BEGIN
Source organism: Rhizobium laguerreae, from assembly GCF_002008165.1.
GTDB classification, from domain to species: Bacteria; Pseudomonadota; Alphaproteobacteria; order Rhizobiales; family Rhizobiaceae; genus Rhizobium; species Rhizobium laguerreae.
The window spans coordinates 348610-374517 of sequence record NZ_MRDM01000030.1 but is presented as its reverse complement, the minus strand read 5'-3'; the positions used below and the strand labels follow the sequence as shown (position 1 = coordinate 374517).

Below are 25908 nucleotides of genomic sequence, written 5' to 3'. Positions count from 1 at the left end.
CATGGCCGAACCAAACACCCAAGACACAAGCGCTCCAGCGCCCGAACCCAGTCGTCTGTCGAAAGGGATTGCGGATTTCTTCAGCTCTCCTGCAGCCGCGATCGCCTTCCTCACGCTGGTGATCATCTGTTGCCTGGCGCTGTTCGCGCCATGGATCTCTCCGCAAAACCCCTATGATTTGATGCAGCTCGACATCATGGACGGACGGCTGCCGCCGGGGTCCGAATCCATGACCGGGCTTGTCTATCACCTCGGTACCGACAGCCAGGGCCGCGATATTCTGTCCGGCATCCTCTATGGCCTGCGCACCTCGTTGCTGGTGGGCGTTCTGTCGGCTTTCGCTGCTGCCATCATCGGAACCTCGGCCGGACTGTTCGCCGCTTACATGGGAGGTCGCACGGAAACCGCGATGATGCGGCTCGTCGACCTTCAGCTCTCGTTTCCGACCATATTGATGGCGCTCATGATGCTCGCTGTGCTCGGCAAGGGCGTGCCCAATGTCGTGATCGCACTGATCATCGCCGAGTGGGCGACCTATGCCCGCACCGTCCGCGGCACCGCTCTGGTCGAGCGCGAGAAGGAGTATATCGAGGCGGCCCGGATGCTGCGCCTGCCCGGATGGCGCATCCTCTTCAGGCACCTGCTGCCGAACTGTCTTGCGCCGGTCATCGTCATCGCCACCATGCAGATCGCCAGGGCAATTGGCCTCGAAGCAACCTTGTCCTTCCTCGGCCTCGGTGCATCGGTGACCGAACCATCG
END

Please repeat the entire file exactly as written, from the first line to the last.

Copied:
Source organism: Rhizobium laguerreae, from assembly GCF_002008165.1.
GTDB classification, from domain to species: Bacteria; Pseudomonadota; Alphaproteobacteria; order Rhizobiales; family Rhizobiaceae; genus Rhizobium; species Rhizobium laguerreae.
The window spans coordinates 348610-374517 of sequence record NZ_MRDM01000030.1 but is presented as its reverse complement, the minus strand read 5'-3'; the positions used below and the strand labels follow the sequence as shown (position 1 = coordinate 374517).

Below are 25908 nucleotides of genomic sequence, written 5' to 3'. Positions count from 1 at the left end.
CATGGCCGAACCAAACACCCAAGACACAAGCGCTCCAGCGCCCGAACCCAGTCGTCTGTCGAAAGGGATTGCGGATTTCTTCAGCTCTCCTGCAGCCGCGATCGCCTTCCTCACGCTGGTGATCATCTGTTGCCTGGCGCTGTTCGCGCCATGGATCTCTCCGCAAAACCCCTATGATTTGATGCAGCTCGACATCATGGACGGACGGCTGCCGCCGGGGTCCGAATCCATGACCGGGCTTGTCTATCACCTCGGTACCGACAGCCAGGGCCGCGATATTCTGTCCGGCATCCTCTATGGCCTGCGCACCTCGTTGCTGGTGGGCGTTCTGTCGGCTTTCGCTGCTGCCATCATCGGAACCTCGGCCGGACTGTTCGCCGCTTACATGGGAGGTCGCACGGAAACCGCGATGATGCGGCTCGTCGACCTTCAGCTCTCGTTTCCGACCATATTGATGGCGCTCATGATGCTCGCTGTGCTCGGCAAGGGCGTGCCCAATGTCGTGATCGCACTGATCATCGCCGAGTGGGCGACCTATGCCCGCACCGTCCGCGGCACCGCTCTGGTCGAGCGCGAGAAGGAGTATATCGAGGCGGCCCGGATGCTGCGCCTGCCCGGATGGCGCATCCTCTTCAGGCACCTGCTGCCGAACTGTCTTGCGCCGGTCATCGTCATCGCCACCATGCAGATCGCCAGGGCAATTGGCCTCGAAGCAACCTTGTCCTTCCTCGGCCTCGGTGCATCGGTGACCGAACCATCG